Sri Lanka has managed to maintain inflows of around $ 1-2 billion over the last few years.
Business Bureau, Gulf Today
The Sri Lanka’s economic growth which has seen a slowdown in recent years due to external factors is expected to improve as a result of easing of monetary policy by the Central Bank as well as fiscal expansion. IMF has projected real GDP growth to strengthen to 3.5% in 2020.
Alpen Capital (ME) Limited, Dubai-headquartered investment banking advisory firm, announced the publication of its latest report titled “Sri Lankan Banking and NBFI Sector”. This report provides a comprehensive overview of the Sri Lankan Banking and NBFI sectors, highlighting the strengths, opportunities and challenges for a diverse group of investors (investment funds, corporate institutions, etc.) looking for investment opportunities in Sri Lanka. It also profiles some of the key firms within these sectors.
“Alpen Capital forayed into Sri Lanka in 2015 and since then witnessed remarkable success, in both of its equity and debt advisory services, arranging more than USD 500M of bilateral loans, club loans and syndications for banks and finance companies as well as advising clients on regional cross border mergers and acquisitions. We continue to believe in the tremendous growth potential of the country and anticipate immense opportunities for investors,” said Rohit Walia, Executive Chairman of Alpen Capital.
“The Central Bank of Sri Lanka is closely monitoring the Banking and NBFI sector by adopting international regulatory standards, which has increased investors’ confidence in these sectors. Highly professional individuals who manage the Banks and top tier NBFIs have ably led the sector though challenging times and successfully fulfilled the expectations of the investors. We expect the outlook of these sectors to improve and through this report intend to showcase them,” said Mr. Dilip Samanthilaka, Senior Director of Alpen Capital.
External vulnerabilities in meeting large external debt service payments have been foremost among Sri Lanka’s economic challenges. This was also highlighted by Sri Lanka’s sovereign credit rating downgrade from B+ to B by Fitch Ratings in December 2018 and a subsequent revision of the outlook from stable to negative in December 2019. Despite this downgrade, Sri Lanka has retained the ability to raise sovereign bonds and raised them twice in 2019, with both bond issuances being healthily oversubscribed.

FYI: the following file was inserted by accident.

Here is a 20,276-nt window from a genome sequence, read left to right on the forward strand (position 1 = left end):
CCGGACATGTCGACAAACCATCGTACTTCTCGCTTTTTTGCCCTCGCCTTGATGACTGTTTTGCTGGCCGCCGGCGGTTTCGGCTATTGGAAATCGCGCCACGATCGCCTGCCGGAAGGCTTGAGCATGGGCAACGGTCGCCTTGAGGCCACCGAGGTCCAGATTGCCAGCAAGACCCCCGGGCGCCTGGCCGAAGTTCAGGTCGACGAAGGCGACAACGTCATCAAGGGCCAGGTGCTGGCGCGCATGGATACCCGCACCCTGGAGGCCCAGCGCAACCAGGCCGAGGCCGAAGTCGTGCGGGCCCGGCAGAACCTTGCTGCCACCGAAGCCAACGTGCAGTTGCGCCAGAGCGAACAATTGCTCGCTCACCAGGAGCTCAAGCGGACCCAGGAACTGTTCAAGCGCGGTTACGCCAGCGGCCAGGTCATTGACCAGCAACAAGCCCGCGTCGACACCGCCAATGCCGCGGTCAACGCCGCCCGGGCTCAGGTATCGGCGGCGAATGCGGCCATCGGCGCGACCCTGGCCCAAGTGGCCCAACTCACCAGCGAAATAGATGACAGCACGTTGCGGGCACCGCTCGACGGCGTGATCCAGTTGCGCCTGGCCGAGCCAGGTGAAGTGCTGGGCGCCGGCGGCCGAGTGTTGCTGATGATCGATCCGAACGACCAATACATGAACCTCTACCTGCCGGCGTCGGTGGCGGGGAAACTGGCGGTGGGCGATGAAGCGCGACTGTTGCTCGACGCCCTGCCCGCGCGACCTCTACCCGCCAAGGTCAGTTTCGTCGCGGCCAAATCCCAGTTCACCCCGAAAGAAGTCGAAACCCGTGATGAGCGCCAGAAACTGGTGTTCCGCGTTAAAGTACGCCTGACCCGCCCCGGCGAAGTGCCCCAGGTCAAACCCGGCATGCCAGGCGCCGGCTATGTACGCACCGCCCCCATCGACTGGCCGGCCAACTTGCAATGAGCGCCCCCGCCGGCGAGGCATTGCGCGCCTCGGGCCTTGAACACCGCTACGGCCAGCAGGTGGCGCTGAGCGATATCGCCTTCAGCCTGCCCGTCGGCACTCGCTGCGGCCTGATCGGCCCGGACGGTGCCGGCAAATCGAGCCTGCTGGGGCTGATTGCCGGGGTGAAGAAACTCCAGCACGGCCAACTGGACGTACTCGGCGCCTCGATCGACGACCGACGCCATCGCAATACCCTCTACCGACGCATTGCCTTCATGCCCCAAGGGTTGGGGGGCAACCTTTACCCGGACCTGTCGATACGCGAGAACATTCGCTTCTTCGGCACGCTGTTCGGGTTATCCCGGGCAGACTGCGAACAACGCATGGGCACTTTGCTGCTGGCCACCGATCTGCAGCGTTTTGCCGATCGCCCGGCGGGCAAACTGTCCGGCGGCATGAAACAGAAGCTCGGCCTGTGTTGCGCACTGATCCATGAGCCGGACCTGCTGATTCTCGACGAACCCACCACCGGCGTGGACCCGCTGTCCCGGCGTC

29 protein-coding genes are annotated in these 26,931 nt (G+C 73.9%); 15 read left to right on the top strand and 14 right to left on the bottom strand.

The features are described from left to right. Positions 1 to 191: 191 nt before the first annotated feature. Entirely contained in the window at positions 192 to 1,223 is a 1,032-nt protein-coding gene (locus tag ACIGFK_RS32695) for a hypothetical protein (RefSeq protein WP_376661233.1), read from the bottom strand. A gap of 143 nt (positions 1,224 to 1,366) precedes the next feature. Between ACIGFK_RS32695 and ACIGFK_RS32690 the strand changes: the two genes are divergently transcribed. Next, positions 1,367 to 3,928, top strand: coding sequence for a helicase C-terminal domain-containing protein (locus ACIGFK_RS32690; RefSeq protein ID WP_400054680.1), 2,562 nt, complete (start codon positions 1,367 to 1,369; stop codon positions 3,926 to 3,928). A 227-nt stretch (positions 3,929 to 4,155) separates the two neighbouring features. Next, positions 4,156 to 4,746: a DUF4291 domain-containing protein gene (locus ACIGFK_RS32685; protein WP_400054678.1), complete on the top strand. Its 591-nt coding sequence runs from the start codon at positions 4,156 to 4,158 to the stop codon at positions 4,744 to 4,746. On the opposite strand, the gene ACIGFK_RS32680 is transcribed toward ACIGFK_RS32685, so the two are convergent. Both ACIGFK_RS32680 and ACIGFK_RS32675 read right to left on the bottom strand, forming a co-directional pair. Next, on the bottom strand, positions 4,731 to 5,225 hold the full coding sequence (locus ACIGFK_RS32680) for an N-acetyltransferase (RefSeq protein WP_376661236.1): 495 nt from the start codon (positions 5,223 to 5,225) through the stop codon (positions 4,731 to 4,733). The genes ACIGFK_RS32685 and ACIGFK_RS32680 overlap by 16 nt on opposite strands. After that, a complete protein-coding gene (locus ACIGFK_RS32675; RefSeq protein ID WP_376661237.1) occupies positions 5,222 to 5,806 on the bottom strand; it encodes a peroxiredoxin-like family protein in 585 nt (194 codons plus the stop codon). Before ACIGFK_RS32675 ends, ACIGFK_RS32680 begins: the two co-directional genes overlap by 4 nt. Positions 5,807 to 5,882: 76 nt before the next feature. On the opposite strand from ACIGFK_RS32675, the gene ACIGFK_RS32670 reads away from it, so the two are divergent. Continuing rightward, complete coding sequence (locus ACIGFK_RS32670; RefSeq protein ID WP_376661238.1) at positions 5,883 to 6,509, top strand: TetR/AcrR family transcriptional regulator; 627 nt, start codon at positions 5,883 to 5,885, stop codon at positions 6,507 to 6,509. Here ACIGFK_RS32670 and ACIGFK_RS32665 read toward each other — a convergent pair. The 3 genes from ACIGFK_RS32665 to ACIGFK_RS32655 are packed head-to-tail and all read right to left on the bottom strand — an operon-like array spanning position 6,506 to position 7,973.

Sri Lanka received Foreign Direct Investment (FDI) inflows of around US$ 2.1bn in 2018 and has managed to maintain inflows of around US$ 1-2bn over the last few years. FDI inflows have been centered on investments into export industries and large-scale infrastructure projects.
The country has retained stable fundamentals despite facing economic challenges in the recent past. Its economic growth is driven by an increasingly important services sector, which has helped it achieve relatively high levels of GDP per capita. The Colombo Stock Exchange (CSE), together with the Securities & Exchange Commission (SEC) is working towards strengthening the capital market, being aware of the vast opportunities that can be captured by attracting both domestic and international investments.
Licensed Commercial Banks (LCBs), which represent a major component of the banking system, had a total asset base of US$ 58bn and asset share of 87.6% as at September 2019. The remaining component of the banking sector, Licensed Specialized Banks (LSBs), mainly comprise of regional development and savings banks. LCBs and LSBs are predominately funded by customer deposits, with deposits accounting for over 84% of the funding mix. However, the low-cost fund base of the banks, measured by the CASA ratio, has been declining over the years.
In 2019, Year-on-Year (YoY) growth in credit to the private sector decelerated significantly to 4.4% from 16.2% in the previous year. However, lending rates at financial institutions remained at an elevated level over the period. To tackle this, the CBSL has taken action by reducing policy rates and imposing a cap on bank lending rates in September 2019. As a result of CBSL’s action as well as the government stimulus measures, the CBSL expects credit growth to gradually recover in 2020.
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